9. The programmable lock cylinder assembly according to claim 8 wherein a protrusion along the reset key shank is configured to engage the reset actuator and move the reset actuator into axial alignment with the outer shoulder such that the re-combinating member may move radially inward.
10. The programmable lock cylinder assembly according to claim 3 wherein a portion of the re-combinating member blocks a portion of the keyway when the re-combinating member is in the second position such that keyway has a narrowed configuration which the user key is unable to pass through.
11. The programmable lock cylinder assembly according to claim 1 wherein each tongue pin includes a body with a notch therein configured to receive a corresponding post extending from the re-combinating member and thereby guiding axial movement of the respective tongue pin.
12. The programmable lock cylinder assembly according to claim 1 wherein each tongue pin includes a circular body portion and the re-combinating member includes a plurality of bores, each bore configured to receive a respective circular body portion and thereby guide axial movement of the respective tongue pin.
13. The programmable lock cylinder assembly according to claim 1 wherein each rack pin includes a series of passages and each tongue pin includes a tongue configured to be received in the passages.
14. The programmable lock cylinder assembly according to claim 13 wherein the passages have a serrated configuration and the tongues have a corresponding inverted triangular configuration.
15. The programmable lock cylinder assembly according to claim 1 wherein each of the tongue pins is biased toward a lower most position relative to the keyway.
16. The programmable lock cylinder assembly according to claim 1 wherein the set of rack pins includes at least a first subset of rack pins and a second subset of rack pins, the first subset of rack pins having at least two operable bitting configurations and the second subset of rack pins having a different bitting configuration such that the lock cylinder assembly is master keyable.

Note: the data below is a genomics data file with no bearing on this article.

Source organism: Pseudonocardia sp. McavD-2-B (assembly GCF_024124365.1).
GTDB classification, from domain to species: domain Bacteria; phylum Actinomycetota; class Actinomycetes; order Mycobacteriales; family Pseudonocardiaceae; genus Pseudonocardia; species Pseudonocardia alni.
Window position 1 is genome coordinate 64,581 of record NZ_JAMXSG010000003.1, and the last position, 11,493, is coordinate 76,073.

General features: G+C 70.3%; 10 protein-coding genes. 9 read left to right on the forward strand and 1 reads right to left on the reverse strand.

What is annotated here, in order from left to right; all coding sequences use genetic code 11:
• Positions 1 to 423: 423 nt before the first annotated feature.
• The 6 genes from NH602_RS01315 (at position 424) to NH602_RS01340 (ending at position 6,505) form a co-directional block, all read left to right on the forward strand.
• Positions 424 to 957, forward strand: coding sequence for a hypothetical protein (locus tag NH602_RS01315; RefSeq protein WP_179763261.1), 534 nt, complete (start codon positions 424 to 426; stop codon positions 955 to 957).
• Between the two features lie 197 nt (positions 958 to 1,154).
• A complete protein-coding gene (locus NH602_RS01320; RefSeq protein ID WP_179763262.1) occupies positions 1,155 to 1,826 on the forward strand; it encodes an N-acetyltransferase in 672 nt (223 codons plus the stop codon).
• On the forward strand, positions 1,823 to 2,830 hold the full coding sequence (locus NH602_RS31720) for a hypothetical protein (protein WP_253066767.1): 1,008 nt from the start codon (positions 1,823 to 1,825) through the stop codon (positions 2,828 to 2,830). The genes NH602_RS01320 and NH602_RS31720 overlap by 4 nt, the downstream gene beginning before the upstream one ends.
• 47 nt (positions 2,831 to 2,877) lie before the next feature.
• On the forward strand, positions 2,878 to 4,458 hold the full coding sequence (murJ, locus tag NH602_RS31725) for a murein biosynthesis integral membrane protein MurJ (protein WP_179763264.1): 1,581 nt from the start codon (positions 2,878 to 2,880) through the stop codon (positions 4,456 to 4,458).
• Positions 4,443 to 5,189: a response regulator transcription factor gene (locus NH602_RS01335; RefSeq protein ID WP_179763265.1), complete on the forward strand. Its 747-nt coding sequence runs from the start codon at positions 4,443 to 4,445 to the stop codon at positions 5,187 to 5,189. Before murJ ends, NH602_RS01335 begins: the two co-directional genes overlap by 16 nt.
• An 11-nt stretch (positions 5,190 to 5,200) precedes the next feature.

17. The programmable lock cylinder assembly according to claim 16 wherein the first set of rack pins each having a sidebar notch of a first configuration and the second set of rack pins each having a sidebar notch of a second, different configuration.
18. The programmable lock cylinder assembly according to claim 17 wherein each rack pin includes a series of passages and each tongue pin includes a tongue configured to be received in the passages.
19. The programmable lock cylinder assembly according to claim 18 further comprising a sidebar having a portion configured to be received in the sidebar notches and a plurality of protrusions configured to be received in respective ones of the rack pin passages.
20. A method of resetting a programmable lock cylinder assembly comprising a lock housing having a body defining a tubular opening and a cylinder plug having a body mounted for rotation within the tubular opening, the cylinder plug including a keyway extending therein, comprising the steps of:
inserting a first reset key into the keyway which contacts a plurality of tongue pins in the cylinder plug extending across the keyway such that each tongue pin is moved to an unlock position wherein a respective rack pin engaged thereby is also moved to an unlocked position wherein the cylinder plug is rotational relative to the housing, the reset key also contacting an actuator member within the cylinder plug, the actuator member extending across the keyway;
rotating the cylinder plug until a re-combinating member engaged with the tongue pins moves within the lock housing from a first position wherein the tongue pins are engaged with the rack pins to a second position wherein the tongue pins are disengaged from the rack pins;
removing the first reset key wherein the actuator member maintains the re-combinating member in the second position and each of the tongue pins moves to a default position;
inserting a second reset key into the keyway whereby each tongue is moved to a reset unlock position and the second reset key engages the actuator member;
rotating the cylinder plug to a home position wherein the re-combinating member moves to the first position; and
removing the second reset key.
21. The method of claim 20 wherein the reset actuator engages the re-combinating member and prevents it moving from the first position to the second position until an appropriate reset key is inserted in the keyway.
22. The method of claim 20 wherein a portion of the re-combinating member blocks a portion of the keyway when the re-combinating member is in the second position.
23. A programmable lock cylinder assembly comprising:
a lock housing having a body defining a tubular opening;
a cylinder plug having a body mounted for rotation within the tubular opening, the cylinder plug including a keyway extending therein;